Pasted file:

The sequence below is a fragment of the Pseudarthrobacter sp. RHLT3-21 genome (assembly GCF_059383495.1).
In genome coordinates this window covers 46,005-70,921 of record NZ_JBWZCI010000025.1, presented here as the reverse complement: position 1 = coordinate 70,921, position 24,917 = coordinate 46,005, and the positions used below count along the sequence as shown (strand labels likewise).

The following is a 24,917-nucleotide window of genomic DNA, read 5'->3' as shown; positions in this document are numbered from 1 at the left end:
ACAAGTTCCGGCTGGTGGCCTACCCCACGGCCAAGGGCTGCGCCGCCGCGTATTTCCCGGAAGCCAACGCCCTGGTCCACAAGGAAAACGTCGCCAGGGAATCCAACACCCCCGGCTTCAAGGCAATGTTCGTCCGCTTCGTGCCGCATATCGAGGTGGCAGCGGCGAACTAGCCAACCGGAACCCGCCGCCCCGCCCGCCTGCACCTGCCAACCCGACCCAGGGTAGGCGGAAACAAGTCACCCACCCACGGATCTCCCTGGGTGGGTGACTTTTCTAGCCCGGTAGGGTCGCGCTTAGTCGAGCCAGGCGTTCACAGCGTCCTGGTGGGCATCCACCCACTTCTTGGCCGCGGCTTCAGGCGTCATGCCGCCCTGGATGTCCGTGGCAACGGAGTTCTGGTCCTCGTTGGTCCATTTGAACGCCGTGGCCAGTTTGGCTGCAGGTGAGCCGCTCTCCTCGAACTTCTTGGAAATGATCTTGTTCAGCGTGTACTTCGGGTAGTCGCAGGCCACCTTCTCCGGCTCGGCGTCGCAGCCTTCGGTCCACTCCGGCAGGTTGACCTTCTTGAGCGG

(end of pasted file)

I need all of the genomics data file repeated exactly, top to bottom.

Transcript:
The sequence below is a fragment of the Pseudarthrobacter sp. RHLT3-21 genome (assembly GCF_059383495.1).
In genome coordinates this window covers 46,005-70,921 of record NZ_JBWZCI010000025.1, presented here as the reverse complement: position 1 = coordinate 70,921, position 24,917 = coordinate 46,005, and the positions used below count along the sequence as shown (strand labels likewise).

The following is a 24,917-nucleotide window of genomic DNA, read 5'->3' as shown; positions in this document are numbered from 1 at the left end:
ACAAGTTCCGGCTGGTGGCCTACCCCACGGCCAAGGGCTGCGCCGCCGCGTATTTCCCGGAAGCCAACGCCCTGGTCCACAAGGAAAACGTCGCCAGGGAATCCAACACCCCCGGCTTCAAGGCAATGTTCGTCCGCTTCGTGCCGCATATCGAGGTGGCAGCGGCGAACTAGCCAACCGGAACCCGCCGCCCCGCCCGCCTGCACCTGCCAACCCGACCCAGGGTAGGCGGAAACAAGTCACCCACCCACGGATCTCCCTGGGTGGGTGACTTTTCTAGCCCGGTAGGGTCGCGCTTAGTCGAGCCAGGCGTTCACAGCGTCCTGGTGGGCATCCACCCACTTCTTGGCCGCGGCTTCAGGCGTCATGCCGCCCTGGATGTCCGTGGCAACGGAGTTCTGGTCCTCGTTGGTCCATTTGAACGCCGTGGCCAGTTTGGCTGCAGGTGAGCCGCTCTCCTCGAACTTCTTGGAAATGATCTTGTTCAGCGTGTACTTCGGGTAGTCGCAGGCCACCTTCTCCGGCTCGGCGTCGCAGCCTTCGGTCCACTCCGGCAGGTTGACCTTCTTGAGCGG